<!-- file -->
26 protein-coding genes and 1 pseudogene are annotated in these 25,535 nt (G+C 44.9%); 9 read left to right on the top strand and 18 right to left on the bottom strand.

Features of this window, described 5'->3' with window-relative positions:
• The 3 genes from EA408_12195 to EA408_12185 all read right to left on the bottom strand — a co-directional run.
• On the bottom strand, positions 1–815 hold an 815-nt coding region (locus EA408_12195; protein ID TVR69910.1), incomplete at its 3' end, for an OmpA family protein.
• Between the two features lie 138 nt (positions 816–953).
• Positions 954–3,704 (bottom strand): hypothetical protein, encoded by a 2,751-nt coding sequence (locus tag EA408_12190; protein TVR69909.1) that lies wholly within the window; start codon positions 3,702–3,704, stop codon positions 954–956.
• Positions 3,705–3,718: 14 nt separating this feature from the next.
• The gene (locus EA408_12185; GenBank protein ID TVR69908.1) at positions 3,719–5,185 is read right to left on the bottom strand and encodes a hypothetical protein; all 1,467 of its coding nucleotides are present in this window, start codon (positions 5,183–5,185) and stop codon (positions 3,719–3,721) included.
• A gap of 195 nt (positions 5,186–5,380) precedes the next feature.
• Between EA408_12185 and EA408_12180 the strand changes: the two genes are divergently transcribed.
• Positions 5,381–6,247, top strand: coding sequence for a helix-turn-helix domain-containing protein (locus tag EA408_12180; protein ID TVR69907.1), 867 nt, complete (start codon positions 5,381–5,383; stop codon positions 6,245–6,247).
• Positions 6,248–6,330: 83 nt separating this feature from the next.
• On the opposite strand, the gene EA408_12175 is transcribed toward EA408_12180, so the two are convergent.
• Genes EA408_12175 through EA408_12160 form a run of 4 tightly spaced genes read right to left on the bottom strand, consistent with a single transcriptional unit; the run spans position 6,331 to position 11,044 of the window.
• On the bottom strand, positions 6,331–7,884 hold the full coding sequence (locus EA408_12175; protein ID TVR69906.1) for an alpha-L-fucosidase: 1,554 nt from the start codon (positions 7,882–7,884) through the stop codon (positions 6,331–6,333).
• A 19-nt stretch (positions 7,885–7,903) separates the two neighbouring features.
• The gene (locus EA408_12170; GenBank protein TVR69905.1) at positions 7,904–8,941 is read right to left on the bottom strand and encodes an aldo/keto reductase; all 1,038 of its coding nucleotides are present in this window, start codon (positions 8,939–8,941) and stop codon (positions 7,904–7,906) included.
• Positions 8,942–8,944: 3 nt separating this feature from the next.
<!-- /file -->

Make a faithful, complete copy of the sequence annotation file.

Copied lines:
26 protein-coding genes and 1 pseudogene are annotated in these 25,535 nt (G+C 44.9%); 9 read left to right on the top strand and 18 right to left on the bottom strand.

Features of this window, described 5'->3' with window-relative positions:
• The 3 genes from EA408_12195 to EA408_12185 all read right to left on the bottom strand — a co-directional run.
• On the bottom strand, positions 1–815 hold an 815-nt coding region (locus EA408_12195; protein ID TVR69910.1), incomplete at its 3' end, for an OmpA family protein.
• Between the two features lie 138 nt (positions 816–953).
• Positions 954–3,704 (bottom strand): hypothetical protein, encoded by a 2,751-nt coding sequence (locus tag EA408_12190; protein TVR69909.1) that lies wholly within the window; start codon positions 3,702–3,704, stop codon positions 954–956.
• Positions 3,705–3,718: 14 nt separating this feature from the next.
• The gene (locus EA408_12185; GenBank protein ID TVR69908.1) at positions 3,719–5,185 is read right to left on the bottom strand and encodes a hypothetical protein; all 1,467 of its coding nucleotides are present in this window, start codon (positions 5,183–5,185) and stop codon (positions 3,719–3,721) included.
• A gap of 195 nt (positions 5,186–5,380) precedes the next feature.
• Between EA408_12185 and EA408_12180 the strand changes: the two genes are divergently transcribed.
• Positions 5,381–6,247, top strand: coding sequence for a helix-turn-helix domain-containing protein (locus tag EA408_12180; protein ID TVR69907.1), 867 nt, complete (start codon positions 5,381–5,383; stop codon positions 6,245–6,247).
• Positions 6,248–6,330: 83 nt separating this feature from the next.
• On the opposite strand, the gene EA408_12175 is transcribed toward EA408_12180, so the two are convergent.
• Genes EA408_12175 through EA408_12160 form a run of 4 tightly spaced genes read right to left on the bottom strand, consistent with a single transcriptional unit; the run spans position 6,331 to position 11,044 of the window.
• On the bottom strand, positions 6,331–7,884 hold the full coding sequence (locus EA408_12175; protein ID TVR69906.1) for an alpha-L-fucosidase: 1,554 nt from the start codon (positions 7,882–7,884) through the stop codon (positions 6,331–6,333).
• A 19-nt stretch (positions 7,885–7,903) separates the two neighbouring features.
• The gene (locus EA408_12170; GenBank protein TVR69905.1) at positions 7,904–8,941 is read right to left on the bottom strand and encodes an aldo/keto reductase; all 1,038 of its coding nucleotides are present in this window, start codon (positions 8,939–8,941) and stop codon (positions 7,904–7,906) included.
• Positions 8,942–8,944: 3 nt separating this feature from the next.